Wednesday, June 28, 2017

Domo Genesis - Red Corolla Review

We may not be far enough removed from Odd Future's swift demise to understand its greater importance. At least that's my perception of what transpired, someone else could easily see the dissolution as nothing more than friends and talents growing distant. But there's something to be said about the group, and the trove of styles burgeoning underneath its namesake, that correlated perfectly to Hip-Hop's rampant globalization through the Internet. They were eccentric, idiosyncratic, and brimming with distinctive personalities. However, there's no denying certain artists, the wheat, were upholding the values of the lesser-knowns, the chaff. Domo Genesis, on the other hand, was stuck in the middle. A stoner rapper with clear talent, subjecting himself to the setbacks living that lifestyle comes equip with. Releases were too few and far between, culminating in 2016's Genesis, his debut album that failed to garner much traction without the Odd Future name in tow. Even though time may be against him, Domo's trying to right those wrongs by following up that LP with a free mixtape centered around a late night drive in a four-seat sedan. A short duration filled with skits, samples, and slang makes Red Corolla Domo's most artistic statement yet. Unfortunately the weed smoke prevents him from branching out further.

Red Corolla begins with the title track, an introduction of sorts to the style, aesthetic, and concept of the mixtape. 70's Soul samples gleam prominently throughout, shape-shifting as the tone initializes itself, much like the red Corolla that's failing to start. The concept, which factors through the various skits, works well for Domo's laid back rapping style, despite not being all that ambitious or overarching. At least he's become self-aware enough to know that he'll never be as declarative as Tyler, The Creator, as talented as Frank Ocean, or as enigmatic as Earl Sweatshirt. Displayed throughout these ten short snippets are casual showboating, surface level reflective thoughts, and worries over the future, all while content with smoking in the moment. One minute he's philosophizing over greed's dominance on the fantastic 'What It Means,' the very next he's inhaling the highs of drug consumption on 'Slow Burn.' One minute he's questioning where all the time went on '...Time Goes By,' the next he's beating up phonies with King Chip on the tongue-in-cheek 'Honestly, Just Wanna Have A Good Time.' Even within that song itself a drastic mood shift occurs, leaving a salient impression on Domo's psyche throughout Red Corolla.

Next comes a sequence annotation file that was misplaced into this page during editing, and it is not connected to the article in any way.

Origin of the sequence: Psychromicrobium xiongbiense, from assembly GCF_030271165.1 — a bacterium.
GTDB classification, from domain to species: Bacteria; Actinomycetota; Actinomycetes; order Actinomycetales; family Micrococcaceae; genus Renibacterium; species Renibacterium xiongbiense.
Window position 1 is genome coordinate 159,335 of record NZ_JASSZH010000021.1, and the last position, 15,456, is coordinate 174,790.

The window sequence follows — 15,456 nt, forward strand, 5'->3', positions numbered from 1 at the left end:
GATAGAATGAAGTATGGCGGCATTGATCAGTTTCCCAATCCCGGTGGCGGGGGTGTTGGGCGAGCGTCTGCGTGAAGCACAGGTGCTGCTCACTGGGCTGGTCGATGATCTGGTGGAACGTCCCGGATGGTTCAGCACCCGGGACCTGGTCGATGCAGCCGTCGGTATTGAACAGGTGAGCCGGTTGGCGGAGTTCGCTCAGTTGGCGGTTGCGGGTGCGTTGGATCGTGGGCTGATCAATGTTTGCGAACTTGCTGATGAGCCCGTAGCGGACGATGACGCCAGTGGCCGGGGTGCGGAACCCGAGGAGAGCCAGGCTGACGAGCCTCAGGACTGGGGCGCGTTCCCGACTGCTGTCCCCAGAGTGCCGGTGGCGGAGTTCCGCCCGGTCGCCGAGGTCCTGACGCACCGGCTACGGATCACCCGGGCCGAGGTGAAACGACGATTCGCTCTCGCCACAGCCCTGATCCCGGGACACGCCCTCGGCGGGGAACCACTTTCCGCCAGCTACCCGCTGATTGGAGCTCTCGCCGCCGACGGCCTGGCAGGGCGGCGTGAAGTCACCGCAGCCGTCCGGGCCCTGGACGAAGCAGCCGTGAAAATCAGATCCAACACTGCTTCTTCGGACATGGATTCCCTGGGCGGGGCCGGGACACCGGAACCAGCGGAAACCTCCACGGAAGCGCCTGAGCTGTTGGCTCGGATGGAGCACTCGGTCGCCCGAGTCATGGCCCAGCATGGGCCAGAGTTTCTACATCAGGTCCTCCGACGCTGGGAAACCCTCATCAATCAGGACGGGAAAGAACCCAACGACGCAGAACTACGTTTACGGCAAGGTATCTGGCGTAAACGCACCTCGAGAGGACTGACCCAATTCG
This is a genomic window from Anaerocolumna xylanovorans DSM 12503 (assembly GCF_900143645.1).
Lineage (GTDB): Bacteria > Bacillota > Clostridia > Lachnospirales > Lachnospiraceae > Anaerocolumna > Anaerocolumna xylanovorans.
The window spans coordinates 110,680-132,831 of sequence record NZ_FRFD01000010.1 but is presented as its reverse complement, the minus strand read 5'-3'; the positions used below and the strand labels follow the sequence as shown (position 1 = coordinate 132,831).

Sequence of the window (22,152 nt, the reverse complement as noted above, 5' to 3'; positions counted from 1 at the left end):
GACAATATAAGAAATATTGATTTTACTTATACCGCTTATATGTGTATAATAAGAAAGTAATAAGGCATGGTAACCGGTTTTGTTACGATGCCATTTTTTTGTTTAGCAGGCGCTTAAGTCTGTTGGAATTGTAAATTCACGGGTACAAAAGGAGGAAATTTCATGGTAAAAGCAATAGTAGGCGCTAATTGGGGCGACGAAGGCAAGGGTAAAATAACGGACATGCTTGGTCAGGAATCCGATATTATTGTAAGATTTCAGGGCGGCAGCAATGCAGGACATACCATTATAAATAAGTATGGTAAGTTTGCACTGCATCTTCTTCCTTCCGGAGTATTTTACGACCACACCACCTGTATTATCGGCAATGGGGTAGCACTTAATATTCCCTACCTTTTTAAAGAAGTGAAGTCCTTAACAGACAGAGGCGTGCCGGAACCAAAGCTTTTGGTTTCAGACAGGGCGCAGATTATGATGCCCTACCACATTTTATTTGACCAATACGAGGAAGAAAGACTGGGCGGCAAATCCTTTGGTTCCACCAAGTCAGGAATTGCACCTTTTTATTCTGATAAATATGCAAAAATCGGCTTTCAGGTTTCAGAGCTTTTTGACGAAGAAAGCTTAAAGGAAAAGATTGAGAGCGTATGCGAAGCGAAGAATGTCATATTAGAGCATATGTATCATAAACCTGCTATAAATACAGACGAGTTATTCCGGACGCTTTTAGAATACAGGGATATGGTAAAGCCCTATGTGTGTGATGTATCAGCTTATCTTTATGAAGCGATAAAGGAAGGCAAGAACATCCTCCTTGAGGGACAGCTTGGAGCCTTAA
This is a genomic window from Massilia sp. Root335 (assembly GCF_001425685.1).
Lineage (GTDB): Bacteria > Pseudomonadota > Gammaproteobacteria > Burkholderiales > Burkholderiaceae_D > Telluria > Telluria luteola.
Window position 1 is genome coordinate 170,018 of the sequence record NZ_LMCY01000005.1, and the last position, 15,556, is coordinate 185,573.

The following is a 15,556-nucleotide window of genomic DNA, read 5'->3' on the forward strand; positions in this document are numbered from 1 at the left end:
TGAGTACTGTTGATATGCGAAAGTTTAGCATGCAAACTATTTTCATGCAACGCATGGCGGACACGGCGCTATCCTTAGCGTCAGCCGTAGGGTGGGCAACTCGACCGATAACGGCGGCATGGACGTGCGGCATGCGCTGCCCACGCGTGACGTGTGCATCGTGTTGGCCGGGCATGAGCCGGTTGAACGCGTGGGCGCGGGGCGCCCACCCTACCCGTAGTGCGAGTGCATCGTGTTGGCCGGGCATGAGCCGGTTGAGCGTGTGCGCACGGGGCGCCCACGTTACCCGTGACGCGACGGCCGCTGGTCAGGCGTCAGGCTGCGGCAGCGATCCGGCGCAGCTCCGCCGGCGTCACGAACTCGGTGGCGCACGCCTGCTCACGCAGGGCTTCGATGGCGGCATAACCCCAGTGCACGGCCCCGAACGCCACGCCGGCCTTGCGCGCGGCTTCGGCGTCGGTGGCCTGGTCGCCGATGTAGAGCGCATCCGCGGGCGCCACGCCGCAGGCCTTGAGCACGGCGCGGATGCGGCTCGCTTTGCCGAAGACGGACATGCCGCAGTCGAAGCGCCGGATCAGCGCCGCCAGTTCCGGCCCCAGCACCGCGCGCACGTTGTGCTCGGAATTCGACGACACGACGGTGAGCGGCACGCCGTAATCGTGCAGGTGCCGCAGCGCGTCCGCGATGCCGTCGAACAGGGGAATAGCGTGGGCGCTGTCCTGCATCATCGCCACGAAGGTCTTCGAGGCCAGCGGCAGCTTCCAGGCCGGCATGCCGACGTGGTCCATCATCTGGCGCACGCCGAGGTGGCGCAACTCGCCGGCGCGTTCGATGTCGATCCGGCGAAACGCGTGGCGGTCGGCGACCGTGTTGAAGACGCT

The scatterbrained nature of his being comes with the territory though. What doesn't, and is pleasantly surprising, are the litany of Soul samples that power over the Boom Bap much like a Blu record when he teamed up with the Nottz, Exile, and Madlib's of the world. On 'What It Means,' Domo and producer J. Rawls flip Edgar Winter's 'Dying To Live,' a track notably sampled in 2Pac's 'Runnin,' to grave effect. On 'Honestly,' a female voice preaches about dying as the cacophonous drums give off the vibe of an 8-bit Kung-Fu showdown. On 'Long Way Home,' some psychedelic synths and percussion vibe underneath Domo's indecisiveness like a Spiritual Jazz ensemble. All these moments only possible because of Domo's decision to release Red Corolla as a free mixtape, unlike the more mainstream and straightforward Genesis. Even 'Self Doubt The Interlude' teeters on full-blown experimentalism, as excessive vocal pitch-shifting and Chopped N' Screwed bass create a paralyzing atmosphere that captures Domo in its web. Unfortunately, while the rapping may be intact, they're never detailed enough to counteract the fairly substandard lyrics. Domo's an average rapper, one who will rarely impress, but one who almost always satisfies. Red Corolla proves that that's still the case.

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